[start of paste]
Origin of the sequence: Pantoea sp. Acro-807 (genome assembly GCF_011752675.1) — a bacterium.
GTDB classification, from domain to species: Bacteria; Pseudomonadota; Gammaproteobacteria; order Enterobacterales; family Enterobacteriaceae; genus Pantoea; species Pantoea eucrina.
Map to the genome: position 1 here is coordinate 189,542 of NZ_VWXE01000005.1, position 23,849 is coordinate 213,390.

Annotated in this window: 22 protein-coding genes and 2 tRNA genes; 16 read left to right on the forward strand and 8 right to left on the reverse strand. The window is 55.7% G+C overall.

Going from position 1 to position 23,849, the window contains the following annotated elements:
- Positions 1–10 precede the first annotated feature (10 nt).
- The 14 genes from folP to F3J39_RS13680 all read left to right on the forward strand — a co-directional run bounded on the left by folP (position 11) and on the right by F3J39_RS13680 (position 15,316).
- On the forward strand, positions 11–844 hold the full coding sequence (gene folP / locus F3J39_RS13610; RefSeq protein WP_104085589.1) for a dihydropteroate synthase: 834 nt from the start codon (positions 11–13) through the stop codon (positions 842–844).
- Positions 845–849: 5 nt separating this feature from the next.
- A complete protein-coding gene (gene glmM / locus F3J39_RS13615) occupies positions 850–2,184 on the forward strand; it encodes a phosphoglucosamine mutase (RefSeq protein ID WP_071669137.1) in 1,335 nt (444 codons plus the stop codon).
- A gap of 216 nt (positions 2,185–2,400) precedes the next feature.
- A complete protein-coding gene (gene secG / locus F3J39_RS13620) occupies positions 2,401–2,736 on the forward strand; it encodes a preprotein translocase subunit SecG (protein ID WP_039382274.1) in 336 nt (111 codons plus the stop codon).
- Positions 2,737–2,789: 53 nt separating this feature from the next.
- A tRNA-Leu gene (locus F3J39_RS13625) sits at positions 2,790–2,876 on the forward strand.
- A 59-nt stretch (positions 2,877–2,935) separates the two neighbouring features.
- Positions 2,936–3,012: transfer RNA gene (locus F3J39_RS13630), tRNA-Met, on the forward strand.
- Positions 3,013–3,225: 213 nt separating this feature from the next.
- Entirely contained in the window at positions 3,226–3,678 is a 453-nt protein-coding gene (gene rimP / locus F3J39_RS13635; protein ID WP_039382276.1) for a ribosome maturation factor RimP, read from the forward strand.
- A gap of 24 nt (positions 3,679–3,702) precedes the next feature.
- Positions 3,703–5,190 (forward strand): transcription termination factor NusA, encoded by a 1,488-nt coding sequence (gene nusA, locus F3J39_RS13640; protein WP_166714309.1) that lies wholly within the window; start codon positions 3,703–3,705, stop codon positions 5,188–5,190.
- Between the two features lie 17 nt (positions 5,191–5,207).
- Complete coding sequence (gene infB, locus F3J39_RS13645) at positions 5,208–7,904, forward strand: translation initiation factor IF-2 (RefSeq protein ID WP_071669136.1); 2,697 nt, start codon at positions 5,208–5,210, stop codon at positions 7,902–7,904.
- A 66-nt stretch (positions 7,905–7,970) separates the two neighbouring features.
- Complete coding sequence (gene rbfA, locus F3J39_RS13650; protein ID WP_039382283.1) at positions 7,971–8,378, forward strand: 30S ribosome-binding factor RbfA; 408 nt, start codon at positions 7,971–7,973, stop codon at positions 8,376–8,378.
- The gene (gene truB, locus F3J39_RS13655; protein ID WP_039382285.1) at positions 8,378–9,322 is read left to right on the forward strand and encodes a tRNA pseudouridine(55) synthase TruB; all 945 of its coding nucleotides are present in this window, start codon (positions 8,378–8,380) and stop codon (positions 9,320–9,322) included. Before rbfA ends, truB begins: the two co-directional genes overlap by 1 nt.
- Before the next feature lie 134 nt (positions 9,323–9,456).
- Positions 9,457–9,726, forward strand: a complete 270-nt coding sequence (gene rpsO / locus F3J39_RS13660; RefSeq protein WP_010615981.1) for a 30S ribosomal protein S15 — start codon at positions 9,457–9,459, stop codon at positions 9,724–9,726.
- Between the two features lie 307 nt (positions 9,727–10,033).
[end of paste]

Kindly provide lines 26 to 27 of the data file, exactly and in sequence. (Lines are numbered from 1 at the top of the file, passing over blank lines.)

- Before the next feature lie 134 nt (positions 9,323–9,456).
- Positions 9,457–9,726, forward strand: a complete 270-nt coding sequence (gene rpsO / locus F3J39_RS13660; RefSeq protein WP_010615981.1) for a 30S ribosomal protein S15 — start codon at positions 9,457–9,459, stop codon at positions 9,724–9,726.